Commanding also … [It goes on for quite a bit more]”

Basically, it’s a big “Hey, One still matters” from HMTQ and is a wonderful piece of constitutional flummery which I would dearly miss if it were to ever go.

But anyway, after much name-checking (with more bowing and doffing of hats to one another) he then goes on to read more, saying essentially “thanks folks, your job is now done, but I want you back at your desk next week!” and the Commissioners are told that they can prorogue parliament until some stated day.

It’s worth hearing, especially since the reading clerk, Rhodri Walters, has a good knack of sounding like he’s genuinely interested and reading it for the first time – he does the same for introductions, which for what seemed like a year after the last election, could sometimes amount to three a sitting.

Next, the Senior Commissioner goes on to essentially say “Here’s some Acts the Queen has graciously agreed to let pass,” and the Under-clerk of the Parliaments on the Opposition side then reads out the short titles of the Acts to the Commissioners, while the Clerk of the Parliaments on the Government side then turns round to the Commons and says either “La Reyne le veult,” (the Queen wills it) for normal bills, “La Reyne remercie ses bons sujets, accepte leur benevolence et ainsi le veult,” (the Queen thanks her good subjects, accepts their benevolence and so wills it) if it’s a money bill, “Soit fait comme il est désiré” (it will be done as it is desired) for private bills, or “La Reyne s’avisera,”*** in the somewhat unlikely event the Queen will refuse Royal Assent. The Clerk of the Parliaments, poor man, has to turn back and forth (and bow) until all the acts are read out.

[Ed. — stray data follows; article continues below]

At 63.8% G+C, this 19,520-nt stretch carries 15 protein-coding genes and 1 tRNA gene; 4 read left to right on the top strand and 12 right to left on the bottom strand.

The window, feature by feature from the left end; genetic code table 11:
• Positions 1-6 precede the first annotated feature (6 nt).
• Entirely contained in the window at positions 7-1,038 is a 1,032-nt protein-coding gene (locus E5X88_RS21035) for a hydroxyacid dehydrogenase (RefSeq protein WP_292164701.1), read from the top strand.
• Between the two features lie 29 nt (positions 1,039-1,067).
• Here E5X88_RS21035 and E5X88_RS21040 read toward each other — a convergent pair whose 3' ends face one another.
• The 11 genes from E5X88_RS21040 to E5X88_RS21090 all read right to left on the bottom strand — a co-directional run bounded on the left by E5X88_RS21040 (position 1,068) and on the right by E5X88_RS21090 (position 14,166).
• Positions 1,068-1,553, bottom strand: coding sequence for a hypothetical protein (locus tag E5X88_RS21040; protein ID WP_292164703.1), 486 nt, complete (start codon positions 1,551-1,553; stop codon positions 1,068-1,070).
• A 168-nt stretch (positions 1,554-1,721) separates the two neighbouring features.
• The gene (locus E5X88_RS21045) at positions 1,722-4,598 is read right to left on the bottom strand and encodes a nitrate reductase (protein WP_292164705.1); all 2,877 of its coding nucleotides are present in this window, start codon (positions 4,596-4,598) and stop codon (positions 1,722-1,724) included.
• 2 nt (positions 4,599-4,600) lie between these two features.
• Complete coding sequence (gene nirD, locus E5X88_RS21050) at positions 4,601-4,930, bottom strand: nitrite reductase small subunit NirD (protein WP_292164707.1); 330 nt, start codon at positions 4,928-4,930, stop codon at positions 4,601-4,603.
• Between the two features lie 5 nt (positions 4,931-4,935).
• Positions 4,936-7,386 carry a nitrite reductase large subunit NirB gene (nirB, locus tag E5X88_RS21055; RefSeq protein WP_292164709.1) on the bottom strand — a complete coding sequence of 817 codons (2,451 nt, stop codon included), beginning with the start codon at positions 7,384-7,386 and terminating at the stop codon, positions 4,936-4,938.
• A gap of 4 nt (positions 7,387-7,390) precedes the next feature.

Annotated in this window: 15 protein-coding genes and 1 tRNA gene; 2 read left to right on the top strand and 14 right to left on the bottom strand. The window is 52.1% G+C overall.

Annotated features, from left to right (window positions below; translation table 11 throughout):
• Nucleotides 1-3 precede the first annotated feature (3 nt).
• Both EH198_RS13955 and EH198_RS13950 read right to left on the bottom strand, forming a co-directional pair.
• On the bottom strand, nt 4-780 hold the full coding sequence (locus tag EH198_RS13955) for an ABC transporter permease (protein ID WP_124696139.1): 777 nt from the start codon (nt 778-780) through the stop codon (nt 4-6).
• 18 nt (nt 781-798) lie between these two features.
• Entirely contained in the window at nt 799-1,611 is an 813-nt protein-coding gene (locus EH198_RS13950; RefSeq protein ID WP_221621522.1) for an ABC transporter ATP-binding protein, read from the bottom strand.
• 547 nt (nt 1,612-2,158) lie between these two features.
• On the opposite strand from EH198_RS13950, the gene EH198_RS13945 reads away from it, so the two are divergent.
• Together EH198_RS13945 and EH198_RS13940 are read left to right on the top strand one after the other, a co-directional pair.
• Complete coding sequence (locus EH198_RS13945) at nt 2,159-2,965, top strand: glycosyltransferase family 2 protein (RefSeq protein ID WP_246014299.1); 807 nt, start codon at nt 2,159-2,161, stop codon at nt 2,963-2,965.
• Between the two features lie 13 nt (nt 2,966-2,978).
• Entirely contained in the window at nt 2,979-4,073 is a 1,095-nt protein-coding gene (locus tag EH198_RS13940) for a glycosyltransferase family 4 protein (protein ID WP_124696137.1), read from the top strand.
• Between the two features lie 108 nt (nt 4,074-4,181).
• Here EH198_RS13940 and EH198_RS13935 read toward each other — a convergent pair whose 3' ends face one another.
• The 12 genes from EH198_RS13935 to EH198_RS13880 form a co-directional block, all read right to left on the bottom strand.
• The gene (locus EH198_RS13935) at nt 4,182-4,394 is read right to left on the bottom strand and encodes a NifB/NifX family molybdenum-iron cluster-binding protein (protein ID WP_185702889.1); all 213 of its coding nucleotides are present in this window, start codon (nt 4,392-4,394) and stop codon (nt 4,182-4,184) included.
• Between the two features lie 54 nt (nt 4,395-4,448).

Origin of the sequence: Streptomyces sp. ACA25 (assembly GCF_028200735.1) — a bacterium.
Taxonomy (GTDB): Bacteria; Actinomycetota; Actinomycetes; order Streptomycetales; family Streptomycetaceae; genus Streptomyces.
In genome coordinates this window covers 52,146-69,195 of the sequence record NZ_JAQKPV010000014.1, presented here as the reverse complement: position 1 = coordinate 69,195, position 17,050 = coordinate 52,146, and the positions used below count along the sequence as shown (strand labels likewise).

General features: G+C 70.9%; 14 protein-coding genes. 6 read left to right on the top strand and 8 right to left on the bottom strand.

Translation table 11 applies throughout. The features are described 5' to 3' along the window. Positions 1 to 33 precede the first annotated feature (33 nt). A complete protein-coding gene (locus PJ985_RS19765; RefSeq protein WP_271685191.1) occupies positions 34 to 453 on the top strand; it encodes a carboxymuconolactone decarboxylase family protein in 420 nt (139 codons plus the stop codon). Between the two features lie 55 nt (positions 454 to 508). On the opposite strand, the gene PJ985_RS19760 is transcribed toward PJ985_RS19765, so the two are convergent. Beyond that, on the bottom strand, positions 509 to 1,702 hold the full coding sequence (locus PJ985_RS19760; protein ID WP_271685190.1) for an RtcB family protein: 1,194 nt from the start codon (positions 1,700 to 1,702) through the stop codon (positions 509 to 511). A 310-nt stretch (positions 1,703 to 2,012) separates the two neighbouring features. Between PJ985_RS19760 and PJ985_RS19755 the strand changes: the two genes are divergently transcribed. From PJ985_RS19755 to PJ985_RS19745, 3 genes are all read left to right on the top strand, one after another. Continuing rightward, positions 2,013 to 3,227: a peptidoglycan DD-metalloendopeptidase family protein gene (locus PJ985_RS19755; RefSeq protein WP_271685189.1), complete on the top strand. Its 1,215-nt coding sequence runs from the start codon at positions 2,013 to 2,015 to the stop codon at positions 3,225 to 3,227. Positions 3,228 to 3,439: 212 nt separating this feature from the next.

Next, the Senior Commissioner must read out the Queen’s prorogation speech. It’s not one of her more thrilling works, but none of her parliamentary speeches are allowed to be interesting. Essentially she says what her government has done in the session. It’s almost a mirror image of the Queen’s speech at the State Opening with some added extras although I suppose you can tell when they’ve failed to do something.